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I wish to pursue my MBA in a premier business school. Is it better to go straight from my graduation (B.Tech in CS) or get some work experience and then go on with MBA?

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  • Choose to go to an A school if you can. Jun 1, 2012 at 8:24
  • @DaveClarke, I believe pokepotter is using the term "B school" to mean "Business School".
    – user107
    Jun 1, 2012 at 9:34
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    Ah. Then @pokepotter should spell it out. Jun 1, 2012 at 9:35
  • How would you master the business when you did not had a business?
    – seteropere
    Nov 4, 2014 at 22:33

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Usually, MBA is something that you do when you have significant work experience. There is a good reason for that. If you go straight from your graduation into the program, you will learn a few thing on the theoretical side of business administration. But if you already have encountered troubles in management, you will learn a lot from the numerous case studies (because most of the learning in a MBA is through case studies) and exchanges with other "students". Moreover, the main advantage of a MBA, besides the few things you learn, is the network that you will acquire, and only a few fellow students will be ready to network with somebody without experience.

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    +1, sadly in India the standards of MBA have plummeted to poor depths. Here all it takes to get a respectable MBA degree is to have a UG degree with good grades and clear an entrance test.
    – Bravo
    Apr 24, 2012 at 13:38
  • I agree completely with @Sylvain. If you are intended to become a manager in any organization, it's more interesting to gain practical experience, be familiar with the actual problems, and them use a MBA as a way to overcome your company-related problems. I'm almost sure this way you will have a bunch of - good - "cases" to deal with during your course, an vice-versa, in a certain extent. Apr 25, 2012 at 4:25
  • In fact many MBA programs will require that you have work experience, and will need you to supply reference letters from current/former employees. Mar 26, 2013 at 22:55
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I agree that the more practical working experience you have, the more useful your MBA studies will be. That being said, the purpose of the MBA and the related timing will also be important. I assume you want this MBA to further your career (move outside of the technical/engineering side of your work and into management, marketing, etc.). If you think the MBA is going to help you do that and you want to move into the business side sooner rather than later in your career then it might be advantageous start the MBA sooner, especially since your undergraduate degree is non-business.

It depends on the school I imagine, but when I did an MBA all of the students with non-business undergraduate degrees had to take a set of core business courses before being allowed to proceed on with MBA courses. If you were working during the day and going to school at night I imagine this would add some time to your total time in the program, so getting started early might be a good idea.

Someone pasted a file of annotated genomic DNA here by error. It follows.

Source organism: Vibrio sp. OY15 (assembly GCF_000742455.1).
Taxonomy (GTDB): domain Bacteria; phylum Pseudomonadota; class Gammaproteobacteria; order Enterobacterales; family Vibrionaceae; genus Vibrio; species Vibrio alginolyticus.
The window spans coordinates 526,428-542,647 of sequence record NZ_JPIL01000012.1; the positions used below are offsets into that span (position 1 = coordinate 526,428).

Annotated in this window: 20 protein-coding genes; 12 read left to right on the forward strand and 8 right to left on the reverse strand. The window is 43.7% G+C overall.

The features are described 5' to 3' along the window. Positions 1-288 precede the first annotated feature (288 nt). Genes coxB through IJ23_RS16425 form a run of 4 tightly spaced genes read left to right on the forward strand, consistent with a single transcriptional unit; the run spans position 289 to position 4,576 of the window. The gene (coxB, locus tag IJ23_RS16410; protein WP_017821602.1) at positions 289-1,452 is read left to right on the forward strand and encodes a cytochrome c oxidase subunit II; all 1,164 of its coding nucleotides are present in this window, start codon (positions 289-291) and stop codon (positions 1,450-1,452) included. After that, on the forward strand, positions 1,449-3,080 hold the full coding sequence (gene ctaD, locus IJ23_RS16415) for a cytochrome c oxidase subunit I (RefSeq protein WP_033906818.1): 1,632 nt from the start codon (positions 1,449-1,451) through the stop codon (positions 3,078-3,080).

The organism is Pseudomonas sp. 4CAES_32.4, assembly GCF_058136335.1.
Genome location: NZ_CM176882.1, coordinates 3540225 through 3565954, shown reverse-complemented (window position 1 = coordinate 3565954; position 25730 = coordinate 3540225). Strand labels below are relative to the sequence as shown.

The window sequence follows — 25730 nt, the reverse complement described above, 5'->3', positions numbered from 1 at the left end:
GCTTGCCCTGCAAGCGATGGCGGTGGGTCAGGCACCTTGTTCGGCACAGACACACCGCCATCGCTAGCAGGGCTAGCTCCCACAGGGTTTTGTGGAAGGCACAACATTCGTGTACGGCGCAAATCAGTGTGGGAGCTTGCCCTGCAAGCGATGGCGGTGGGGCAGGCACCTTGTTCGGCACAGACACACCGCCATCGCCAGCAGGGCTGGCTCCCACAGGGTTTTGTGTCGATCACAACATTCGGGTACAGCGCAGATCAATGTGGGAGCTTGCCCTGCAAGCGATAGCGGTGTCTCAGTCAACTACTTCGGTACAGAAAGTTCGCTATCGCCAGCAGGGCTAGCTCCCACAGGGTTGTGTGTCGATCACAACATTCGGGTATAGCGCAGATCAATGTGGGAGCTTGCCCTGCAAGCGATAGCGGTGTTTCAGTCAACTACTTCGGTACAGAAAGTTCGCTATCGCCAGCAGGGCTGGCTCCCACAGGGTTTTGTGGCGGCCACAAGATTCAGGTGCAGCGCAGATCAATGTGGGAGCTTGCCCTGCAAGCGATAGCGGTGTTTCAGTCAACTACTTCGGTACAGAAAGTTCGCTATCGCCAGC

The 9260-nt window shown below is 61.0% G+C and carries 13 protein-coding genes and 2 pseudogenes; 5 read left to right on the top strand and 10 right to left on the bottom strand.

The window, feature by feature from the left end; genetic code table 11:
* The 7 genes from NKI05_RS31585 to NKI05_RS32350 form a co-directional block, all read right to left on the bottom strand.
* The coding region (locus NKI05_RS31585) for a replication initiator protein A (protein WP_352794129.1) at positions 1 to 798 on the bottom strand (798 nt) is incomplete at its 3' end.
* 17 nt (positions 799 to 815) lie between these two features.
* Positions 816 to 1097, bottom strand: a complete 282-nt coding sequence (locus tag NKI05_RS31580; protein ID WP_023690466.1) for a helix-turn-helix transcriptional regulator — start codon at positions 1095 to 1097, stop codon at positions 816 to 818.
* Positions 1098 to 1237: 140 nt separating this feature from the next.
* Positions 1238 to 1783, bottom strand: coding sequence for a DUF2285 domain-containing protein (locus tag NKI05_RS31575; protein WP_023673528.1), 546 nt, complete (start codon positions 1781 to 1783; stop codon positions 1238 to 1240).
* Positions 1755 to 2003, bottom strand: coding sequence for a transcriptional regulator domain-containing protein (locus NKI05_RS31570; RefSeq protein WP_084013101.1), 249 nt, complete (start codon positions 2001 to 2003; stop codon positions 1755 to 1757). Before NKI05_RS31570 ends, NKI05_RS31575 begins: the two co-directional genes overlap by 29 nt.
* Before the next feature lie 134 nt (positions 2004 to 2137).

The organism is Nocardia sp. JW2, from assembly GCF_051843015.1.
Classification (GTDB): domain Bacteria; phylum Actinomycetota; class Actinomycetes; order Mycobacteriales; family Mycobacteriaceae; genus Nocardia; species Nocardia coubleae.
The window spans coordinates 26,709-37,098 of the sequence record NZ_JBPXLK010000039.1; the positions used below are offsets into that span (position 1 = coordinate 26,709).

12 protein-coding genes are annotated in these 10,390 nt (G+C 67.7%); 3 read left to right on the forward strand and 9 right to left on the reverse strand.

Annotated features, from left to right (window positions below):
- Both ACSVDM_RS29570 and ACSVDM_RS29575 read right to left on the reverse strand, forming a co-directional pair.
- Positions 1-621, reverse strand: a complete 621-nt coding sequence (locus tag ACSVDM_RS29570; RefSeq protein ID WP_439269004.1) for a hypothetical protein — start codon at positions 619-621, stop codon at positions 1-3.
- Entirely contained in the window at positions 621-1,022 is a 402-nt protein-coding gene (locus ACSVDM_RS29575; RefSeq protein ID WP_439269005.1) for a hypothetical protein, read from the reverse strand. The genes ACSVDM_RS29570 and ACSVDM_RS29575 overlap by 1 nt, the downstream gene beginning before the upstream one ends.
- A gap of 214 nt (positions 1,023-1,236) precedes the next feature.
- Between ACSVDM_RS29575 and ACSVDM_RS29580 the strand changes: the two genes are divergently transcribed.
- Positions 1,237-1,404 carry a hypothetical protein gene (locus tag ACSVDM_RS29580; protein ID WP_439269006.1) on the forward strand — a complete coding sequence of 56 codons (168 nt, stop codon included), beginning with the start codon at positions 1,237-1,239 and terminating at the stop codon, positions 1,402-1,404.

Additionally, if you have to pass a test to get into the MBA program (GMAT, etc.) then taking that soon after you graduate might be advantageous as you are still kind of in the "study mode" of school and preparing for the test will be simpler than if you let years go by without having taken an exam. You should check, but I believe the GMAT is good for X number of years after you take it so if you pass it early after graduating you can still wait a while before actually applying. You say you want to go to a top level school as well, so I imagine a high score on this test will also be important. Starting early if you think it will take a few tries to get that high mark would also be smart.

Good luck!

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If you want to get headhunted or an “MBA salary” after you graduate you need work experience, at least 5 years. However if you want to build your company or move up the ladder later you can do it now.

The MBA is in no way theoretical, you may get more out of it with previous work experience, but you will acquire “real” work experience through study by cases and simulations. You get to solve real world problems, and that gives you experience. Also, a Business School is a microcosm of the working world and you have teachers/bosses to please, team-members/colleagues to manage, bureaucratese/paperwork to deal with, etc.

Many programs do accept MBA students straight from undergrad.

Networking? Vaguely heard of it but never experienced it, especially as a foreign student. Maybe that was real in the dark ages when there where 20 MBA programs in the world. Now when there is a B school behind every bush and corner I do not believe in such think as networking. Though I may be wrong especially at top universities MBA programs.

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    You don't need to "believe" in networking. It is a fact of life, even if you are a foreign student.
    – Greg
    Nov 5, 2014 at 1:44

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